On the evolution of mutation in changing environments: Recombination and phenotypic switching

Uri Liberman, Jeremy Van Cleve, Marcus W. Feldman

Research output: Contribution to journalArticlepeer-review


Phenotypic switching has been observed in laboratory studies of yeast and bacteria, in which the rate of such switching appears to adjust to match the frequency of environmental changes. Among possible mechanisms of switching are epigenetic influences on gene expression and variation in levels of meth-ylation; thus environmental and/or genetic factors may contribute to the rate of switching. Most previous analyses of the evolution of phenotypic switching have compared exponential growth rates of non-interacting populations, and recombination has been ignored. Our genetic model of the evolution of switching rates is framed in terms of a mutation-modifying gene, environments that cause periodic changes in fitness, and recombination between the mutation modifier and the gene under selection. Exact results are obtained for all recombination rates and symmetric fitnesses that strongly generalize earlier results obtained under complete linkage and strong constraints on the relation between fitness and period of switching. Our analytical and numerical results suggest a general principle that recombination reduces the stable rate of switching in symmetric and asymmetric fitness regimes and when the period of switching is random. As the recombination rate increases, it becomes less likely that there is a stable nonzero rate of switching.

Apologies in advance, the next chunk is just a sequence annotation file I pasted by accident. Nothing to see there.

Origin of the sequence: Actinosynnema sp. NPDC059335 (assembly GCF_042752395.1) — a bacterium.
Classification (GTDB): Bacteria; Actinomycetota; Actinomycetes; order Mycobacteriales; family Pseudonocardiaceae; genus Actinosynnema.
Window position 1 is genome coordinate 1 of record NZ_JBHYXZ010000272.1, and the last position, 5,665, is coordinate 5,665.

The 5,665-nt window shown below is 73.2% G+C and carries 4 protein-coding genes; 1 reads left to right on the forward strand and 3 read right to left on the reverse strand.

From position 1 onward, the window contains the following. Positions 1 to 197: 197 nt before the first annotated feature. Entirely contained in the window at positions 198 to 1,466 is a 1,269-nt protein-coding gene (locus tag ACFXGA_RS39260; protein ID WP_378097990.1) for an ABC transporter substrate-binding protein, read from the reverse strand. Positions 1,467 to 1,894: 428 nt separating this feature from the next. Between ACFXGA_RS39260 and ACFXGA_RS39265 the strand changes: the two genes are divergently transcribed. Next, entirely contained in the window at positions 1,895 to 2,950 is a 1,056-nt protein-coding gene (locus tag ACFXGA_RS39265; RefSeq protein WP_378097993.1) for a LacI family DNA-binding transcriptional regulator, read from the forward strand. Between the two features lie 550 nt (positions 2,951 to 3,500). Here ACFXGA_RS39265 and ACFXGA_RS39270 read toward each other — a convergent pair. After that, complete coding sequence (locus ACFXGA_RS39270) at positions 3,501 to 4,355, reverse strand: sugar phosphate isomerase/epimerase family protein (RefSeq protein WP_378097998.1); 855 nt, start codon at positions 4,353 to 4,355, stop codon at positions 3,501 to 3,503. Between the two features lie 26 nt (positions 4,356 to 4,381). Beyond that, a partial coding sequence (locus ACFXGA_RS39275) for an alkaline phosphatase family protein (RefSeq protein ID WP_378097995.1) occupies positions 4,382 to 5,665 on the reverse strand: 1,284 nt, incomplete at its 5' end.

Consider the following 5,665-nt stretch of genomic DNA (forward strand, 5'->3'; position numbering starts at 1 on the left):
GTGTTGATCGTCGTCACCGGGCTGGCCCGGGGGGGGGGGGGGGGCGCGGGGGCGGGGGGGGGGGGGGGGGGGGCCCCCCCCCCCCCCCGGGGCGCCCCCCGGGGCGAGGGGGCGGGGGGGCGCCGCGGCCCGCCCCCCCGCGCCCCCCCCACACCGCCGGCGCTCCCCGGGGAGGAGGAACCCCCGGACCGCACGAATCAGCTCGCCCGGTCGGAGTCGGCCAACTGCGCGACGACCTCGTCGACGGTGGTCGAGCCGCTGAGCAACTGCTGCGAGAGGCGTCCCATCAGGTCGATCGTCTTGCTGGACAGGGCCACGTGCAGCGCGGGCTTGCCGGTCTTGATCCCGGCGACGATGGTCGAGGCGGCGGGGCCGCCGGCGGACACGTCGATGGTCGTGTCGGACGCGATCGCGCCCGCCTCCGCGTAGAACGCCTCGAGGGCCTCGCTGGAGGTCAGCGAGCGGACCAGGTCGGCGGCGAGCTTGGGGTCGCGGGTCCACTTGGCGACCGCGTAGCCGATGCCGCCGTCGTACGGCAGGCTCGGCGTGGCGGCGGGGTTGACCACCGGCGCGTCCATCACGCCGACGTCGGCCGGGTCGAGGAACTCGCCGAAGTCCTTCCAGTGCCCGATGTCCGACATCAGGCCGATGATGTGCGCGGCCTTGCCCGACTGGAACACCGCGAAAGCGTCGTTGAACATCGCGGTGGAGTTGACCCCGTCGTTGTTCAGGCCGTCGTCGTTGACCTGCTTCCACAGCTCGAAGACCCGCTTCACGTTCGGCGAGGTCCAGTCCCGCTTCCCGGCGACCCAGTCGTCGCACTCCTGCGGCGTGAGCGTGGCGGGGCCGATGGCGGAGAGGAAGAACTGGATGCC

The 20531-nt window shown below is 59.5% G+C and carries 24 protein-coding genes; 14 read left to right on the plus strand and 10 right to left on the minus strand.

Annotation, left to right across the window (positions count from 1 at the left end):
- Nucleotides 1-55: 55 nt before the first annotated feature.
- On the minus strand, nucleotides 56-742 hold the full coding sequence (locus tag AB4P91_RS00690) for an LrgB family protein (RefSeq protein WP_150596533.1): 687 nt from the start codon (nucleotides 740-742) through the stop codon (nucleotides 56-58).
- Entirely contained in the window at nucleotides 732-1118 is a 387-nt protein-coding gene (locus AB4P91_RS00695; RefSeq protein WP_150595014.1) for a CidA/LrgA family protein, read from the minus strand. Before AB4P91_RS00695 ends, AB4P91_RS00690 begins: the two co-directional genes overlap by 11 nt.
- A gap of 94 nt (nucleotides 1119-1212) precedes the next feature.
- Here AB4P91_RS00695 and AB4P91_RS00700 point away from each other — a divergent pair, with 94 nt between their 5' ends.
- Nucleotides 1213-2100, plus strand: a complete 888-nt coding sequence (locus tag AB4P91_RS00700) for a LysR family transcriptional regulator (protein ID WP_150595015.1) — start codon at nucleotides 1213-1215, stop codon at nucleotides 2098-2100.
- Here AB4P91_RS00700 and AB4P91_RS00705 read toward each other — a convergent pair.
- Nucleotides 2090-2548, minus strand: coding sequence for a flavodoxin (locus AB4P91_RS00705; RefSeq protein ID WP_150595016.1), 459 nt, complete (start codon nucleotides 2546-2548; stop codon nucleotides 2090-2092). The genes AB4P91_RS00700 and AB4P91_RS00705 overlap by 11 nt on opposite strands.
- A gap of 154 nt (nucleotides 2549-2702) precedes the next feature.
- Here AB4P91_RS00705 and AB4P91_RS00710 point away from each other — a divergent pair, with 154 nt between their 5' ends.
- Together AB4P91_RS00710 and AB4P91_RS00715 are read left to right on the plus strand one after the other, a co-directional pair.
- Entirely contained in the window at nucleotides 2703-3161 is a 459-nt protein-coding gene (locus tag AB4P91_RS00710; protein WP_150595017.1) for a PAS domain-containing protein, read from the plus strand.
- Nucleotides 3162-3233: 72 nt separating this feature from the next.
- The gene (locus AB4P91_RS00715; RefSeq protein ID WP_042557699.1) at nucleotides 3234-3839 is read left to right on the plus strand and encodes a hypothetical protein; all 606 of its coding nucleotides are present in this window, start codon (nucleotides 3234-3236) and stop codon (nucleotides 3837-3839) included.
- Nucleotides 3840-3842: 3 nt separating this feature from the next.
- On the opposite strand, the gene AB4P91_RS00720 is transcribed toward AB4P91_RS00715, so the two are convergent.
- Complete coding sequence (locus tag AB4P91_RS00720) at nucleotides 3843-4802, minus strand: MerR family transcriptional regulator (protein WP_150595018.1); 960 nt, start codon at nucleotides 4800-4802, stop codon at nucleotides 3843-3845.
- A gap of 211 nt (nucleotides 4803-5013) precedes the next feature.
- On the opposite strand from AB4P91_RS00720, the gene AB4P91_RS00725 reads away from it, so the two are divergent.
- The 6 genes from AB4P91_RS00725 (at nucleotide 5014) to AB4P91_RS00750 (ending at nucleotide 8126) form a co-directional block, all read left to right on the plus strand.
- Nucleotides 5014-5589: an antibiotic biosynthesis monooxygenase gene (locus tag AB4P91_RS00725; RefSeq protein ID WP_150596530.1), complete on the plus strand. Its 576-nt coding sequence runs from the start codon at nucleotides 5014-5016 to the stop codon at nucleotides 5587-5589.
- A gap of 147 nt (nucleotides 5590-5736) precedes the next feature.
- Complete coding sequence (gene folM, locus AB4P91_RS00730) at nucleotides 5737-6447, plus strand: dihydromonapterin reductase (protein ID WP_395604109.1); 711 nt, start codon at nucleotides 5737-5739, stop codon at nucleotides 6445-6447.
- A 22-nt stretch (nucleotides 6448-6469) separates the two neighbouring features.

Original languageEnglish
Pages (from-to)837-851
Number of pages15
Issue number3
StatePublished - Mar 2011


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